Automatic Exchange of Financial Account Information for tax matters

First Published: 2017-03-22

In an attempt to bring the issue of the draft legislation now being circulated regarding the Automatic Exchange of Financial Account Information for tax matters we asked an Offshore Banker Friend (OBF) of ours who is involved with a private bank in here in Nassau a few questions.

Here is the gist of our brief interview.

NI: We understand there is some draft legislation being circulated with regard to the automatic exchange of financial information for tax matters. Have you heard of this and do you have any thoughts or concerns about it?

OBF: I have written to the AIBT (Association of International Banks & Trusts) about my concerns on the recent developments relative to the Automatic Exchange of Financial Account Information in Tax Matters which the Government is planning to introduce. Outside the banking world I do not know how much is known about this subject but it is typical bureaucratic garbage promoted by the OECD.

NI: What is you major concern?

OBF: This is a plan that even over-rides the provisions of members of the United Nations, a body, that acknowledges the right to individual privacy! The Bahamas is a member of the United Nations but has shown signs of siding with the OECD.

NI: So if everyone automatically exchanges, what’s the problem with that?

OBF: Well, on one hand the USA which always benefits for the introduction of such plans will very likely ignore the OECD mandate, as they usually do (e.g. they still do not insist on shareholder disclosure of companies and still allow certain States to issue “bearer” shares) but they are sufficiently large and diverse that quite simply they can afford to say they don’t care.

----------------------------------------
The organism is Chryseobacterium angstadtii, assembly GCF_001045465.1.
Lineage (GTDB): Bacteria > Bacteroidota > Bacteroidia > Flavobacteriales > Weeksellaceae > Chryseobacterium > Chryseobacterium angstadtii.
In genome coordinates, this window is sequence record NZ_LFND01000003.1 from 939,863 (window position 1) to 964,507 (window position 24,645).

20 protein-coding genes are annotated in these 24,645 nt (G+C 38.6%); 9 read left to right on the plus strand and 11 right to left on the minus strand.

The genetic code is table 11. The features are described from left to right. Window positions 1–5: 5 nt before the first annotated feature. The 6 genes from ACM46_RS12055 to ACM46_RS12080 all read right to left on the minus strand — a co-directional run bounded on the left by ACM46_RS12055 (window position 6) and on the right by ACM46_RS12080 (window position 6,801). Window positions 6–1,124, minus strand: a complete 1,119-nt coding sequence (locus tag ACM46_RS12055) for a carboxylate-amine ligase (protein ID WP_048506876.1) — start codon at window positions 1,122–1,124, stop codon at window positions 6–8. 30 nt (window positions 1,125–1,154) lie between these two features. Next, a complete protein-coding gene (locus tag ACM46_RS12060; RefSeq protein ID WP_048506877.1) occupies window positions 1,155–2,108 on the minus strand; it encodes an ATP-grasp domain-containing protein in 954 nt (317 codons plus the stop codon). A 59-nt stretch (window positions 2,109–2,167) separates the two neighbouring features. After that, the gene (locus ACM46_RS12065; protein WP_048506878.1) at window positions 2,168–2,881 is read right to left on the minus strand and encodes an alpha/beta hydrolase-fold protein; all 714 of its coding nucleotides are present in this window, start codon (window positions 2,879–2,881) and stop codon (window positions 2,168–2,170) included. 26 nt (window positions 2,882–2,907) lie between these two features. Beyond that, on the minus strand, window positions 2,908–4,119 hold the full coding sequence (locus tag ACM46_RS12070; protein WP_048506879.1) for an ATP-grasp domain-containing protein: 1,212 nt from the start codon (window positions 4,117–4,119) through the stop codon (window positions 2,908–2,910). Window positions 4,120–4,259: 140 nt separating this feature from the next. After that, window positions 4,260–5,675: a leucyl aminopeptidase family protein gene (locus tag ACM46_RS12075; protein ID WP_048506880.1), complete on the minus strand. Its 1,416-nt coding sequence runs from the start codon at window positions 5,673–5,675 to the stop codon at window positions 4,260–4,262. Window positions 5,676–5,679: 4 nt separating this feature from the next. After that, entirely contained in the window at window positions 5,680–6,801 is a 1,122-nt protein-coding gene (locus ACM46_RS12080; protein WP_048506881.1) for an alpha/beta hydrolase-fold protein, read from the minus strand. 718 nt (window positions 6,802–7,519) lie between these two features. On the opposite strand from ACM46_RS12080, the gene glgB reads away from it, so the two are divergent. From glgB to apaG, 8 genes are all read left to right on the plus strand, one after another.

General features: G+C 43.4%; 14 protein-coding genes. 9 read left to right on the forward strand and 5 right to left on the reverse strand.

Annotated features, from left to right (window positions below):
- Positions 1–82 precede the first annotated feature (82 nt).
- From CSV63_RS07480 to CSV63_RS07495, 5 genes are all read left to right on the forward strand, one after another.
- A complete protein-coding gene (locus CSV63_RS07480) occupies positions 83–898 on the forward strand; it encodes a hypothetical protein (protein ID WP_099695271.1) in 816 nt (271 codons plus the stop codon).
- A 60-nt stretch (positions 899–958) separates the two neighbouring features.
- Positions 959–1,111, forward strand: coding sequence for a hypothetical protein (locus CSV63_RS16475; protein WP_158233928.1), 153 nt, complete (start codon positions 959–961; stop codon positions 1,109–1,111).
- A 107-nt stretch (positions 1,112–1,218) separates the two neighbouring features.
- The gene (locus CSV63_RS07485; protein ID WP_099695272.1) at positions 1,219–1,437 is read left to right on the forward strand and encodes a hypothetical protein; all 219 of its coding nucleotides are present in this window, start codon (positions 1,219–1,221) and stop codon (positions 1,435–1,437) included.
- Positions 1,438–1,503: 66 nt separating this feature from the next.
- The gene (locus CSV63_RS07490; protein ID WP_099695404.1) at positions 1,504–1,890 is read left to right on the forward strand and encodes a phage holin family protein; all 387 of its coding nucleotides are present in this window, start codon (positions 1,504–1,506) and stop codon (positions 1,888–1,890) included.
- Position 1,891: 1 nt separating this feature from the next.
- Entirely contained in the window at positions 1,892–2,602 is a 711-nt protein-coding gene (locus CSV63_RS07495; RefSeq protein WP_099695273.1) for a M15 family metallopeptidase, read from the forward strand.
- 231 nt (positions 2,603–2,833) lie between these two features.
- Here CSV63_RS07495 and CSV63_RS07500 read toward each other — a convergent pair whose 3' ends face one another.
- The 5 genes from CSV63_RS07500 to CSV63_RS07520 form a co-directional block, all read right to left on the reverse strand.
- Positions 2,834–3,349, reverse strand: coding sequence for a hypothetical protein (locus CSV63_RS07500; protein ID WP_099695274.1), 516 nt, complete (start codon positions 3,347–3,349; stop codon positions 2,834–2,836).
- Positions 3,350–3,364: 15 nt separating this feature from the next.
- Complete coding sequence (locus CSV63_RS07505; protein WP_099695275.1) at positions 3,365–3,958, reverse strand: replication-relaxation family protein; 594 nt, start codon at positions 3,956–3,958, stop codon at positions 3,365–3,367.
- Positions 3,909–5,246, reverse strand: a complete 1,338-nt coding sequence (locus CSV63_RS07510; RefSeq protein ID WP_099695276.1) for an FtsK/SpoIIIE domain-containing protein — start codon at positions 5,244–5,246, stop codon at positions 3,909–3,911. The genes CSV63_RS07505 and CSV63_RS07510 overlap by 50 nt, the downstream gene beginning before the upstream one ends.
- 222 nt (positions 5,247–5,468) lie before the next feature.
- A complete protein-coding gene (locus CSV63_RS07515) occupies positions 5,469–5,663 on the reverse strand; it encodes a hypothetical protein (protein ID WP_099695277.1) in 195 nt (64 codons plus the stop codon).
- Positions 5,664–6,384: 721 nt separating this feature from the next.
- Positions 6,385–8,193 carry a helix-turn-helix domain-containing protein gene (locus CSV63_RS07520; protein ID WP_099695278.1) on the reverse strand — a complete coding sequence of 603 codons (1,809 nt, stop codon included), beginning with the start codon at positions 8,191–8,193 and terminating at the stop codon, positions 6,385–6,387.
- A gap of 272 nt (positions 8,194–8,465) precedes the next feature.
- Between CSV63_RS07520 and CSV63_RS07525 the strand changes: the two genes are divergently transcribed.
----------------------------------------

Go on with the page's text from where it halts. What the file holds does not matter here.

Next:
NI: That’s worth being concerned about. Is there anything else that bothers you?

OBF: The draft information that has been released by the Bahamas Government contains oxymorons – e.g.

  1. “Exchange of Financial Account Information” there is no such thing as far as The Bahamas is concerned – it has been clearly annunciated that any bi-lateral agreements with The Bahamas will NOT be reciprocal i.e. The Bahamas will not receive any benefit from the aforementioned agreements. On the other hand the consequences to The Bahamas if this law is enforced will “kill” the offshore banking industry.
  2. The Bahamas will collect this information in the name of a body referenced “Competent Authority”  – does this esteemed body really have competent people ‘on-board’ that will serve the best interests of the banking industry?

NI: That’s a mouthful. Care to elaborate?

OBF: All this information is to be collected and retained by the “Competent Authority” what is the chance of it being hacked and leaked?  Already the Registrar General’s office was hacked whereby a list of companies (IBC’s) was obtained together with lists of Shareholders and Directors & Officers. The Government response to the ‘leak’ of this information was “so what” – it was public information anyway – a rather cavalier response!

Yes, such information can be obtained by the public if you are prepared to pay a fee for a specific search. However, why bother when this information can be obtained free of charge? I am sure that, as in the past, WikiLeaks will be able to “hack” into this data-base without much difficulty.

NI: We understand your concerns quite clearly. Thank you for sharing them with us. Do you have a parting thought?

OBF: This scenario is something that bothers me greatly and I have little confidence in our Government protecting us.

NI: Thanks again and bye for now.

OBF: You are quite welcome. Hope I’m still in business after this is implemented.

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